Technology And the Death of Personal Responsibility
If your child wasn’t eating her vegetables, I doubt you’d invite a farmer to dinner to coax her to eat more broccoli. You wouldn’t ask a Honda rep to ride shotgun so your teenager would drive the speed limit.
So it’s curious that some are calling on Apple to help parents with another aspect of child health and safety. In an open letter to Apple's Board of Directors, investors want the company to help reduce screen time for children,
An article in The Guardian sums up the gist of their plea: “The investors cited several studies on the negative effects on children’s mental and physical health caused by heavy usage of smartphones and social media. These range from distractions in the classroom and issues around focus on educational tasks to higher risks of suicide and depression.”
As a remedy, the investors urge Apple “to offer parents more choices and tools to help them ensure that young consumers are using your products in an optimal manner.”
One of their suggestions: “The initial setup menu could be expanded so that, just as users choose a language and time zone, parents can enter the age of the user and be given age-appropriate setup options based on the best available research including limiting screen time, restricting use to certain hours, reducing the available number of social media sites, setting up parental monitoring, and many other options.”
If I could channel Dr. Spock for a moment, we could avoid – or at least reduce – this problem if parents didn’t casually hand out these digital pacifiers without considering the consequences. We’ve all witnessed families at restaurants, the child occupied with an iPad and a plate of mac n cheese while the parents spend quality time together. That’s the source of technology’s negative effects on young people. Apple can give parents all the controls they want, but children will still be affected by staring at screens when mom and dad outsource their responsibilities.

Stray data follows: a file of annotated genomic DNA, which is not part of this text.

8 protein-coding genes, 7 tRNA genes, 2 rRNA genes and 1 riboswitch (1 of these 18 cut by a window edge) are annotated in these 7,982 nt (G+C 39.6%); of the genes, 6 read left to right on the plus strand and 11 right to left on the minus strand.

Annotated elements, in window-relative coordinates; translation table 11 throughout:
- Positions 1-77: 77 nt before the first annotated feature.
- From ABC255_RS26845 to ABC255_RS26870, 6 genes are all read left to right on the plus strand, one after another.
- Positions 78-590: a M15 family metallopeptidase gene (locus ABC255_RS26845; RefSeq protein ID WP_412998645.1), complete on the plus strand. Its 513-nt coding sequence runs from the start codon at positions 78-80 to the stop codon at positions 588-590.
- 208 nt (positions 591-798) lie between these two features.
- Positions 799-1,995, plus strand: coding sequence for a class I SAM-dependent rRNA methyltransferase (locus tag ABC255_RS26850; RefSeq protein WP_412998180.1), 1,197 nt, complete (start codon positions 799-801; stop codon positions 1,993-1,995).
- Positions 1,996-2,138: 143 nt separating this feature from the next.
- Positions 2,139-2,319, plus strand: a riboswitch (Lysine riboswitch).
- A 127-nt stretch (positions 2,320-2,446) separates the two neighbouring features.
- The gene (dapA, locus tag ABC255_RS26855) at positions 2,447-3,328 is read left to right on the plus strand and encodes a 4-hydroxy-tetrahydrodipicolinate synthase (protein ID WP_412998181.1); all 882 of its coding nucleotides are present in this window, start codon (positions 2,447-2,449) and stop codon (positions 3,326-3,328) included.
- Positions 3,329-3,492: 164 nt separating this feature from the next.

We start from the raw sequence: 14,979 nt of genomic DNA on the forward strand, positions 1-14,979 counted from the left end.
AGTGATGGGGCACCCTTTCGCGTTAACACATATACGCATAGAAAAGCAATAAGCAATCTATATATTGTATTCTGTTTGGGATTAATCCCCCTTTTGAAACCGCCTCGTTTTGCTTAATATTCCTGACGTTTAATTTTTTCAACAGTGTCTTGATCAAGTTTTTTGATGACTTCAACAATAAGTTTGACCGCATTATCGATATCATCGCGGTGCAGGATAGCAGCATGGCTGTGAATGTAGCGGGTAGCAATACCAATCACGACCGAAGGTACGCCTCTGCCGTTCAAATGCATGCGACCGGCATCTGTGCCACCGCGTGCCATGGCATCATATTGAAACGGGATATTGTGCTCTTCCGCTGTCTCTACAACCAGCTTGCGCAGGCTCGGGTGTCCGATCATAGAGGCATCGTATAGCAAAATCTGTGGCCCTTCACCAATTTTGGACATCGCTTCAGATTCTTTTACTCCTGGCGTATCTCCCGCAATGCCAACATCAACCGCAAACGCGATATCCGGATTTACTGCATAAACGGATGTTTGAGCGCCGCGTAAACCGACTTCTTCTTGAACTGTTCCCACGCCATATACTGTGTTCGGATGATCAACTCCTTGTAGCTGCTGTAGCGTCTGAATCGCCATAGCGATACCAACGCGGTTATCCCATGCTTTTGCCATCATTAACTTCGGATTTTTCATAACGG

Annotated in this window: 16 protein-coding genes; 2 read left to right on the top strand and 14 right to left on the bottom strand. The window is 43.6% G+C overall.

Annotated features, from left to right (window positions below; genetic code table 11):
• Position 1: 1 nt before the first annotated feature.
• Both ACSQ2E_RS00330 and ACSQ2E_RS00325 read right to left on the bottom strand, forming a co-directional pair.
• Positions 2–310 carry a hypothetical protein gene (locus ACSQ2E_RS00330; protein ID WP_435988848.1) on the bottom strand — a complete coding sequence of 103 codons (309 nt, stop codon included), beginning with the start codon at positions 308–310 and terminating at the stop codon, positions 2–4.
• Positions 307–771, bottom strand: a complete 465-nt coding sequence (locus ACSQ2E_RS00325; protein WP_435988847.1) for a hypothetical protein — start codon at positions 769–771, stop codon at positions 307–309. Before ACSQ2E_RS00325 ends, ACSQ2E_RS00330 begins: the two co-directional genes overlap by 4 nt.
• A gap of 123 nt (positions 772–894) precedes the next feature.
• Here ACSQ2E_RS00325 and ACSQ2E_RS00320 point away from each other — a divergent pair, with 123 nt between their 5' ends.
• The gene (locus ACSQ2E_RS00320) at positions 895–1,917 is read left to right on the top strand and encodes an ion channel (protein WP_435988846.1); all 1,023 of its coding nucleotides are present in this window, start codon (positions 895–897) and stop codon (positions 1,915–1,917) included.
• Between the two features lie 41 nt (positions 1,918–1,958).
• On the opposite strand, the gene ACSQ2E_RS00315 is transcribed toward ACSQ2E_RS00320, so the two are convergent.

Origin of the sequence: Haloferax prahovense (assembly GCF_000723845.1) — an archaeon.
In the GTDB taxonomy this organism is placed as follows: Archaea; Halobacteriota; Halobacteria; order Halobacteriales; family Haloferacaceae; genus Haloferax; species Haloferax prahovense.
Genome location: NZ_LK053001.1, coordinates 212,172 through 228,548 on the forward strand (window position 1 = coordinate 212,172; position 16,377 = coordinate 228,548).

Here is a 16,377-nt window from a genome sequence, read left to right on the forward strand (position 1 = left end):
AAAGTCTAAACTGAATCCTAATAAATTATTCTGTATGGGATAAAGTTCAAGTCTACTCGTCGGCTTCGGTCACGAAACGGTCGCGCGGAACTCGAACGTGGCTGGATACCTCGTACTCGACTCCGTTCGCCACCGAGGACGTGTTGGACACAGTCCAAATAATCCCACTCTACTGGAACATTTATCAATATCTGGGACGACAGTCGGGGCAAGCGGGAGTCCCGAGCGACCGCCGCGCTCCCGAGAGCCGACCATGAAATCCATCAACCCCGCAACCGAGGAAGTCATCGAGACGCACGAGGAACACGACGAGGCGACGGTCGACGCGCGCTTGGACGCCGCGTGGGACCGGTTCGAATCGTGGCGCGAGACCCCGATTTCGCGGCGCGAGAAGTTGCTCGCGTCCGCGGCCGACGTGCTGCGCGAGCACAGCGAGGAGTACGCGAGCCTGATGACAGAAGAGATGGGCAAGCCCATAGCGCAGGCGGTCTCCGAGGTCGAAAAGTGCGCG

Strangely, the investors do acknowledge that “parents must take ultimate responsibility for their children”, yet the letter goes on to say that “it is both unrealistic and a poor long-term business strategy to ask parents to fight this battle alone.”
What does Apple’s “business strategy” have to do with eradicating a major health crisis in children? You either want to curb a dangerous societal behavior because it’s the right thing to do, or you’re doing so as a means to an end – the end being more sales and lifelong Apple devotees.
Besides, even if Apple legitimately shared responsibility to shield children from overuse of digital devices and social media, they would logically bear the same accountability for adults.
After all, scores of people from age 18-80 have become addicted to their devices as well, leading to their own constant state of distraction and damage to their emotional, physical, and social well being. If Apple will help children to avoid digital addiction, I propose they open digital rehab clinics for adults within their retail stores.